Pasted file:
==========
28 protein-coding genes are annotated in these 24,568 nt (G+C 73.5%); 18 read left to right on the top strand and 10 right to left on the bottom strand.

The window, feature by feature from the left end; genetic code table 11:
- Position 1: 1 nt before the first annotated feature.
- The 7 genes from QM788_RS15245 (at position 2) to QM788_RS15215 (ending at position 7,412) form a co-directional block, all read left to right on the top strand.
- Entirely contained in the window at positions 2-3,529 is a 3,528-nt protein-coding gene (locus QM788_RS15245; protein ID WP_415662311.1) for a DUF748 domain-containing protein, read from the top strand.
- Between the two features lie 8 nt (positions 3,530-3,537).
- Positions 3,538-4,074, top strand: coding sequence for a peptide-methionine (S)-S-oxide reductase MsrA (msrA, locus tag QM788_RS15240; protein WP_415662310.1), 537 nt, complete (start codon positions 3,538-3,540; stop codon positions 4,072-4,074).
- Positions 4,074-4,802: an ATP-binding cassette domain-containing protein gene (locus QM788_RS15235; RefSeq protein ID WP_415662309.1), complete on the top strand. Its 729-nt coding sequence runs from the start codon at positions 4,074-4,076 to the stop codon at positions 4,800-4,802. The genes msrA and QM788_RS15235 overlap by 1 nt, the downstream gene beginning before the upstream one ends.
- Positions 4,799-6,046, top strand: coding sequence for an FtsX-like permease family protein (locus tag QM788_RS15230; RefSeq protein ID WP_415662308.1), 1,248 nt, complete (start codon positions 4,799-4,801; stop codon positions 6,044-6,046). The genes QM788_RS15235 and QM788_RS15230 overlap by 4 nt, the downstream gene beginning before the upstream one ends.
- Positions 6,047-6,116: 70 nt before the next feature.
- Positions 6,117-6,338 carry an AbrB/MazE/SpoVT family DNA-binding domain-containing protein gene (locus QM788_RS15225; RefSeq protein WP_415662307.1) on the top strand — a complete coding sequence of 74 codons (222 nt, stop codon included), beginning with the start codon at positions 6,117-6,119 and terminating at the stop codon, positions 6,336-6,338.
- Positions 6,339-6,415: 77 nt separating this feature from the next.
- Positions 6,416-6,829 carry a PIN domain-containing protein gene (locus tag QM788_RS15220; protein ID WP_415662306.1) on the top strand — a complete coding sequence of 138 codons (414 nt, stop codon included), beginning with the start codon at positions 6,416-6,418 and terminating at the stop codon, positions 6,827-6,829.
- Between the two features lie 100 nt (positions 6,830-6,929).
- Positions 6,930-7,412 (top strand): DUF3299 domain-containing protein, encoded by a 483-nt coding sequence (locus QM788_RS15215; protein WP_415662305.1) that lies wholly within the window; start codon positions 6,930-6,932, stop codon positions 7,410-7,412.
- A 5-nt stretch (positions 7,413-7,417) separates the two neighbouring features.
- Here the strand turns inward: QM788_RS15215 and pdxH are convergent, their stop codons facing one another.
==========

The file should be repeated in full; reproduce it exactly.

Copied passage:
28 protein-coding genes are annotated in these 24,568 nt (G+C 73.5%); 18 read left to right on the top strand and 10 right to left on the bottom strand.

The window, feature by feature from the left end; genetic code table 11:
- Position 1: 1 nt before the first annotated feature.
- The 7 genes from QM788_RS15245 (at position 2) to QM788_RS15215 (ending at position 7,412) form a co-directional block, all read left to right on the top strand.
- Entirely contained in the window at positions 2-3,529 is a 3,528-nt protein-coding gene (locus QM788_RS15245; protein ID WP_415662311.1) for a DUF748 domain-containing protein, read from the top strand.
- Between the two features lie 8 nt (positions 3,530-3,537).
- Positions 3,538-4,074, top strand: coding sequence for a peptide-methionine (S)-S-oxide reductase MsrA (msrA, locus tag QM788_RS15240; protein WP_415662310.1), 537 nt, complete (start codon positions 3,538-3,540; stop codon positions 4,072-4,074).
- Positions 4,074-4,802: an ATP-binding cassette domain-containing protein gene (locus QM788_RS15235; RefSeq protein ID WP_415662309.1), complete on the top strand. Its 729-nt coding sequence runs from the start codon at positions 4,074-4,076 to the stop codon at positions 4,800-4,802. The genes msrA and QM788_RS15235 overlap by 1 nt, the downstream gene beginning before the upstream one ends.
- Positions 4,799-6,046, top strand: coding sequence for an FtsX-like permease family protein (locus tag QM788_RS15230; RefSeq protein ID WP_415662308.1), 1,248 nt, complete (start codon positions 4,799-4,801; stop codon positions 6,044-6,046). The genes QM788_RS15235 and QM788_RS15230 overlap by 4 nt, the downstream gene beginning before the upstream one ends.
- Positions 6,047-6,116: 70 nt before the next feature.
- Positions 6,117-6,338 carry an AbrB/MazE/SpoVT family DNA-binding domain-containing protein gene (locus QM788_RS15225; RefSeq protein WP_415662307.1) on the top strand — a complete coding sequence of 74 codons (222 nt, stop codon included), beginning with the start codon at positions 6,117-6,119 and terminating at the stop codon, positions 6,336-6,338.
- Positions 6,339-6,415: 77 nt separating this feature from the next.
- Positions 6,416-6,829 carry a PIN domain-containing protein gene (locus tag QM788_RS15220; protein ID WP_415662306.1) on the top strand — a complete coding sequence of 138 codons (414 nt, stop codon included), beginning with the start codon at positions 6,416-6,418 and terminating at the stop codon, positions 6,827-6,829.
- Between the two features lie 100 nt (positions 6,830-6,929).
- Positions 6,930-7,412 (top strand): DUF3299 domain-containing protein, encoded by a 483-nt coding sequence (locus QM788_RS15215; protein WP_415662305.1) that lies wholly within the window; start codon positions 6,930-6,932, stop codon positions 7,410-7,412.
- A 5-nt stretch (positions 7,413-7,417) separates the two neighbouring features.
- Here the strand turns inward: QM788_RS15215 and pdxH are convergent, their stop codons facing one another.